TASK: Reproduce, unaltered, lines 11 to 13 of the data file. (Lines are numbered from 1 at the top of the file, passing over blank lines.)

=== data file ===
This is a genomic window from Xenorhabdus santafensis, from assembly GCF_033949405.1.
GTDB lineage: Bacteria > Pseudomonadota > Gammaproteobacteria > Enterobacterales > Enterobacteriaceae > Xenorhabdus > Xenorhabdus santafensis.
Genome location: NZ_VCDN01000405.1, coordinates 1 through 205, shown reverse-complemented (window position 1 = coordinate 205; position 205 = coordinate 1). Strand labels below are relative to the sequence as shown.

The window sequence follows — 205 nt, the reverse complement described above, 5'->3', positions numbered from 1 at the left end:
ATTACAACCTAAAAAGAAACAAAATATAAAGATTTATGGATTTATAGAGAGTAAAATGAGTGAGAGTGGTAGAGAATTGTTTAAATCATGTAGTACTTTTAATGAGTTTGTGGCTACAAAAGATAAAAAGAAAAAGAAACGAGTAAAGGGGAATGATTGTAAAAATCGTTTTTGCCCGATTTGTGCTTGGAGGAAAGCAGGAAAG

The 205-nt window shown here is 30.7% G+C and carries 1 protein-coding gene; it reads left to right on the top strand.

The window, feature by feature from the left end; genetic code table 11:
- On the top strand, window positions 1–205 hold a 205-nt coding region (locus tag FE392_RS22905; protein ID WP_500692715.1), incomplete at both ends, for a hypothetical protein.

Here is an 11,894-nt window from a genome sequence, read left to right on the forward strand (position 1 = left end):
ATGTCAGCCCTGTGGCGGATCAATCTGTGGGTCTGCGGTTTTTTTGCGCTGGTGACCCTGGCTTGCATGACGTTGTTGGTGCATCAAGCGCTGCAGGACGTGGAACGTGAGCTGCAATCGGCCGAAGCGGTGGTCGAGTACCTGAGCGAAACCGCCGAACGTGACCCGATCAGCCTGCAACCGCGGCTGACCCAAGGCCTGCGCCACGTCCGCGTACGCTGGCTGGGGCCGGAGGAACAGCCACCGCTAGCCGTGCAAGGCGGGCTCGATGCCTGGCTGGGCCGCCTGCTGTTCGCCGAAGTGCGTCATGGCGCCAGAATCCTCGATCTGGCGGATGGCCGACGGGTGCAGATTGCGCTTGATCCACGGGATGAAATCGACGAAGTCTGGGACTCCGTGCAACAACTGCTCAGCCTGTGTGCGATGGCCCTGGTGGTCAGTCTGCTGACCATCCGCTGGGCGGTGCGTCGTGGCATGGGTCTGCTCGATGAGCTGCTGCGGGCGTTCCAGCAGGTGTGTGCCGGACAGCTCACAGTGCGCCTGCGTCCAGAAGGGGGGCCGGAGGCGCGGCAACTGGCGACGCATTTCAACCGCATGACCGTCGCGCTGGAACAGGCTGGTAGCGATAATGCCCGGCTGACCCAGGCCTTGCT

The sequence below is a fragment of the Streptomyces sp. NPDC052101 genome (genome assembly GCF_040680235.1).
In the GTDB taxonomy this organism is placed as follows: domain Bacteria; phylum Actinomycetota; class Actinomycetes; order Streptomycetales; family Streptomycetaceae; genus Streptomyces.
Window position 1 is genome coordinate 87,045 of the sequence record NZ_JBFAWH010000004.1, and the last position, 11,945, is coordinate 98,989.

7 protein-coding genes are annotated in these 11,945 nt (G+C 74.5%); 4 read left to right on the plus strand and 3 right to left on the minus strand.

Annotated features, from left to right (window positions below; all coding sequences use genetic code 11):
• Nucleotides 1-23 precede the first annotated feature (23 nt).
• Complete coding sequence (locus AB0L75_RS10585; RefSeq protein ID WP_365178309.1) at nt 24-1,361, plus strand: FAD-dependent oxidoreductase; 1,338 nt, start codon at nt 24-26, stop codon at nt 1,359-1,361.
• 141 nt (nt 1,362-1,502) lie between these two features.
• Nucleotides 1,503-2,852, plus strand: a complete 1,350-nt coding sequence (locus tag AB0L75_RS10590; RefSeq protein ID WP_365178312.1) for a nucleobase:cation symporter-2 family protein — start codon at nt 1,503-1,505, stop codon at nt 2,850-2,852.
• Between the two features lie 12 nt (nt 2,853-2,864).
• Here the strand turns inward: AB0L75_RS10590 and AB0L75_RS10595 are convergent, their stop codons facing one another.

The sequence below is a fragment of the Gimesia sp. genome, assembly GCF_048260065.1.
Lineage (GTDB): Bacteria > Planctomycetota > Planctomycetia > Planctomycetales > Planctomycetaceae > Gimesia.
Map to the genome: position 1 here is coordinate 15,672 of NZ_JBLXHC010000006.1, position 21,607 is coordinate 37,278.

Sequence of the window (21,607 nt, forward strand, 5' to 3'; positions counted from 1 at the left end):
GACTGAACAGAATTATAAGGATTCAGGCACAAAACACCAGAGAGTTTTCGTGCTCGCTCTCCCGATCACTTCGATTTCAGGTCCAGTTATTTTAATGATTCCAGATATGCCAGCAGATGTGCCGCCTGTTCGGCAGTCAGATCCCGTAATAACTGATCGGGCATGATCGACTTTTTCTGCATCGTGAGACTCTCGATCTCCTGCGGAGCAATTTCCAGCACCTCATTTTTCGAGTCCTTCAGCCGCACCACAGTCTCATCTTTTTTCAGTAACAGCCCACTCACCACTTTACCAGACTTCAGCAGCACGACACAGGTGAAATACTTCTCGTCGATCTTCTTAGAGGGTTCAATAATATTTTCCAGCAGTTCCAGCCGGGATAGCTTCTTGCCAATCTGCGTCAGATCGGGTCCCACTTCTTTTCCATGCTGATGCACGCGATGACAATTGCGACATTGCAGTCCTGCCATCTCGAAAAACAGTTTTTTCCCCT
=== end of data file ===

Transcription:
The sequence below is a fragment of the Streptomyces sp. NPDC052101 genome (genome assembly GCF_040680235.1).
In the GTDB taxonomy this organism is placed as follows: domain Bacteria; phylum Actinomycetota; class Actinomycetes; order Streptomycetales; family Streptomycetaceae; genus Streptomyces.
Window position 1 is genome coordinate 87,045 of the sequence record NZ_JBFAWH010000004.1, and the last position, 11,945, is coordinate 98,989.